Let’s Talk Mental Health… and Let’s Also Listen



In the wake of Blue Monday on January 15th, Hi, How Are You? Day on the 22nd, and the #BellLetsTalk campaign on the 30th, I have been thinking about how to engage more deeply in our mental health conversation this month, and throughout the rest of the year.

I try to ask questions that open up the conversation further like “How are you?…Really?“How did _____ make you feel?” “Are you talking to someone regularly?” I also make a point of talking about and embracing the full spectrum of mental health care, from “safer” topics of everyday self-care, to acknowledging how immensely frightening suicidal thoughts or full-blown psychosis can feel. (I know, I’ve been there).

Talking with courage and embracing vulnerability by sharing openly is an important first step, but a way to engage more, is to actually listen to each other. When we talk about mental health and mental health conditions, what is shared also needs to be heard, acknowledged, believed, and accepted. We need to listen harder.

The times I felt truly, deeply listened to are unforgettable. My first experience of having someone hold space for me (with a therapist at age 15) left me floored. I felt valid, and like something inside me had actually healed. Having my reality denied and not being heard was so ingrained that most of the time I didn’t even realize what was happening. I just knew I felt worse, and even more confused.

So what was the difference between when I felt heard and when I didn’t? What happened when I shared my experience with someone and left feeling better than before? And what was actually happening when I wasn’t heard, when l felt like I had disappeared, and that my concern, whether seemingly mundane or a full-blown crisis, was never addressed and left me feeling like something was wrong with me? (As if I were “crazy”).

Many of us grew up around non-listening and non-empathy, and naturally still do not know how to listen deeply to others in a way that makes them feel heard. We were immersed in a culture that did not acknowledge feelings and needs, let alone talking openly about mental health. Non-listening, shutting down, shaming, and minimizing were so common that many of us grew up denying our own reality, and naturally others’, too.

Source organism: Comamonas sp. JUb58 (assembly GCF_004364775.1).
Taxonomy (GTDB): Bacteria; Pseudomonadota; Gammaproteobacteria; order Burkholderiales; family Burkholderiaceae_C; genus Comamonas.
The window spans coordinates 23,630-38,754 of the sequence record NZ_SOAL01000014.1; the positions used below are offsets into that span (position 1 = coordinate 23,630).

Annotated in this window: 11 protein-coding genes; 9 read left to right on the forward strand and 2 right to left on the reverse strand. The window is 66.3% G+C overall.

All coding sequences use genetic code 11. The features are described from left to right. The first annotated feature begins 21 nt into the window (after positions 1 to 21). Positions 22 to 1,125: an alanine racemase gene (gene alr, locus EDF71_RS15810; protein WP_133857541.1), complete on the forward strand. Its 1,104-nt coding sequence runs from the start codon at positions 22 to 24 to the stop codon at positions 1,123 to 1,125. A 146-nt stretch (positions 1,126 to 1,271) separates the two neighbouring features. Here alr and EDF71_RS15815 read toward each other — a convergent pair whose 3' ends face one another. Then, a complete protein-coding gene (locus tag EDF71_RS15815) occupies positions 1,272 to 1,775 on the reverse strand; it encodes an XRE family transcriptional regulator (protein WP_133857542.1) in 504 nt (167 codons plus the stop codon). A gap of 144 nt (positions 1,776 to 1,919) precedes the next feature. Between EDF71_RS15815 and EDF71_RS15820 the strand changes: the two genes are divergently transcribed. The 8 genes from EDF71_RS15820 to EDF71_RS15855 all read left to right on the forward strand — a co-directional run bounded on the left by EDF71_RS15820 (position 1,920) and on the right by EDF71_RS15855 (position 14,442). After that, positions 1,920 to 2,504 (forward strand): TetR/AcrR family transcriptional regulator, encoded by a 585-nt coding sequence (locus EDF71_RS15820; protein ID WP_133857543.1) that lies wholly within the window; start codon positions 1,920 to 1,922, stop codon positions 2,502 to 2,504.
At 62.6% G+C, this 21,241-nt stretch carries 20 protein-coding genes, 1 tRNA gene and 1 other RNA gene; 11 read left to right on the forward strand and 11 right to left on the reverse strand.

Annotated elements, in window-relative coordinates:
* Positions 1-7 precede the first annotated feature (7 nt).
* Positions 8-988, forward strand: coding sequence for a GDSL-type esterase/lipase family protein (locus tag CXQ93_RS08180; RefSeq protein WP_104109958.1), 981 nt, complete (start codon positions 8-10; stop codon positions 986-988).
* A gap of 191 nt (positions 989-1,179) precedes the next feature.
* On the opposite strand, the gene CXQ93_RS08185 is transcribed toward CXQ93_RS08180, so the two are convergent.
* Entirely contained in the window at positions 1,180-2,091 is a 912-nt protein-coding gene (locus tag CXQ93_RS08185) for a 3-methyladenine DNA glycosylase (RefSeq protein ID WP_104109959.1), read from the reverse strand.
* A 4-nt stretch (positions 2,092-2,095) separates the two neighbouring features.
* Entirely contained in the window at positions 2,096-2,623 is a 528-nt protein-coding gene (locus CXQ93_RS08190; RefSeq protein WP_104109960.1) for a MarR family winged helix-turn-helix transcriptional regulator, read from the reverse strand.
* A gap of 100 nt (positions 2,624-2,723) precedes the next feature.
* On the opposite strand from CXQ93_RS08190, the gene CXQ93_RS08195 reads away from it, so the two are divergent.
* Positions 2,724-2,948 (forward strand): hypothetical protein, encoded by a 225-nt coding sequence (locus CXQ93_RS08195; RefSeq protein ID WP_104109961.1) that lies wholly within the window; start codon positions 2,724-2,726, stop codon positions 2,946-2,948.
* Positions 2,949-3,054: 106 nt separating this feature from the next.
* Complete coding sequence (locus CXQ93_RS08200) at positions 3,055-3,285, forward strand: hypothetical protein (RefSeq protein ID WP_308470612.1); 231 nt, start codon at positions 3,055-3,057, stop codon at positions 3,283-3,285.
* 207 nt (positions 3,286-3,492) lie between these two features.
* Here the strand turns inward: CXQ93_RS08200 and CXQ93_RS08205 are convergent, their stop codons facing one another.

It was only when I experienced having space held for me that I learned how I needed to be heard, and eventually I learned how to share deeper listening with others.

How many times have you tried to share your experience with someone, and were met with a quick, defensive quip that didn’t acknowledge your experience but instead hijacked it? Something like “That happened to ME…” Or, how about a topic-changing (avoiding) “Well, at least it’s sunny out!” Or a nice one-upping: “I only get two hours a night and I have three kids!” (Um, so I guess we’re talking about you now?)

Responses like this, though incredibly common (even among other sufferers of mental health conditions), actually leave a person still feeling isolated, unheard, and not much better than before. We have all experienced it, and we’ve all done it. How could we not? They are a part of the “suck it up and get over it” culture that was modeled for us, and for our parents and grandparents before us. But we can catch ourselves, and choose a different response when others share their story. We can choose to listen more deeply, by listening actively.

When someone shares their experience with you, pause and hold space for them. It helps to repeat back internally what was just shared with you. “What I just heard, was that Jill is having a hard time lately due to…” You can even repeat back to them what they shared with you, or type it back to them if it’s over text or social media: “Oh, wow, you have really been having a hard time lately due to…”